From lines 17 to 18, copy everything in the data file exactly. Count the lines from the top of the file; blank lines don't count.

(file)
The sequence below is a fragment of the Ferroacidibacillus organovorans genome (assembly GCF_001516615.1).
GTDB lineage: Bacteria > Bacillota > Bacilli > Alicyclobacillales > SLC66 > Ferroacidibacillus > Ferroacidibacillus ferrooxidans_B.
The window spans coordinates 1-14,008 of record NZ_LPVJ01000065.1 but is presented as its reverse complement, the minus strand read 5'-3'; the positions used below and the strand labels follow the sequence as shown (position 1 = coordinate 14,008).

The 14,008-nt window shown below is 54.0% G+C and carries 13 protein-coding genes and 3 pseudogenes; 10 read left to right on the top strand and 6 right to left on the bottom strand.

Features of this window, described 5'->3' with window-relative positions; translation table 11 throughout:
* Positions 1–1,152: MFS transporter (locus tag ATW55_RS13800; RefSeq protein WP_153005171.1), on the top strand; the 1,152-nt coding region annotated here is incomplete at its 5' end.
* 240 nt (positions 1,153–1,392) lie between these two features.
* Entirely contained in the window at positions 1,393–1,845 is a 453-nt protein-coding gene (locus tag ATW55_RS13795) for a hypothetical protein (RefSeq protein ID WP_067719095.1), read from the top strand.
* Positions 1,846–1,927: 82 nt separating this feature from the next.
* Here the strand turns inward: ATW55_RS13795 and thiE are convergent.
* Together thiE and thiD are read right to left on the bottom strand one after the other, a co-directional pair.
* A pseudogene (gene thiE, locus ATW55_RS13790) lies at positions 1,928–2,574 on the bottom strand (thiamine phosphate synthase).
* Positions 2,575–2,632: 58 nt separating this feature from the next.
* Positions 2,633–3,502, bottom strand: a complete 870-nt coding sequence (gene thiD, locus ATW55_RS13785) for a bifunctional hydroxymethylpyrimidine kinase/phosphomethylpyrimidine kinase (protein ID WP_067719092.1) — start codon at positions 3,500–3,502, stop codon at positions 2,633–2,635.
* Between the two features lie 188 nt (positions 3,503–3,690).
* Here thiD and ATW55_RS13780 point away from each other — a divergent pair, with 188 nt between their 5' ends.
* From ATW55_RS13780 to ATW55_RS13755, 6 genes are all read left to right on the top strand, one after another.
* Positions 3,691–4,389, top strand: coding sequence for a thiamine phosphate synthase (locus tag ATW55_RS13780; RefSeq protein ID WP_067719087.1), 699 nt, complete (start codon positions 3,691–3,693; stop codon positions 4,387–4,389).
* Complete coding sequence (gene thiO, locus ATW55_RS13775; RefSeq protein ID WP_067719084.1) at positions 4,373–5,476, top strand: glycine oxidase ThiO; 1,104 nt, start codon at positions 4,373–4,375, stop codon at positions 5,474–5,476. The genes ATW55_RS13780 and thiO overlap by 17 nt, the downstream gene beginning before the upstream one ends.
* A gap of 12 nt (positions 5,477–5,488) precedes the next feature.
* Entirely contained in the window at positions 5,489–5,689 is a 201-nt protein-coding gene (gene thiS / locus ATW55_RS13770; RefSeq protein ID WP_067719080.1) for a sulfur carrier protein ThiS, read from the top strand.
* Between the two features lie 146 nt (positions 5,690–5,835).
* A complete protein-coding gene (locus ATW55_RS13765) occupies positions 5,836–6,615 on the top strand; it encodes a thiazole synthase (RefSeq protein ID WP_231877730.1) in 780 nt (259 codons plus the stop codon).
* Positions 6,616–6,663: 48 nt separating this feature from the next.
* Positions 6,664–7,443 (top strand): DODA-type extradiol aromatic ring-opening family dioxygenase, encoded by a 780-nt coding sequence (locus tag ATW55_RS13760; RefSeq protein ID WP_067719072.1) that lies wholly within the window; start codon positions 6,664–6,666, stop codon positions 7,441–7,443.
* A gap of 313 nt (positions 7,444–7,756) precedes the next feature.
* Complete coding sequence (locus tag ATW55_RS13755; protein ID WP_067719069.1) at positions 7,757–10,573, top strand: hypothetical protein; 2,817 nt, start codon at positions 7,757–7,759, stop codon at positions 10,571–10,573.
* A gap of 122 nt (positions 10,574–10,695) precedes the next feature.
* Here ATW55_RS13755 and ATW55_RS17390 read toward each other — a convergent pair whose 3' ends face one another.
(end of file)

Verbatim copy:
* From ATW55_RS13780 to ATW55_RS13755, 6 genes are all read left to right on the top strand, one after another.
* Positions 3,691–4,389, top strand: coding sequence for a thiamine phosphate synthase (locus tag ATW55_RS13780; RefSeq protein ID WP_067719087.1), 699 nt, complete (start codon positions 3,691–3,693; stop codon positions 4,387–4,389).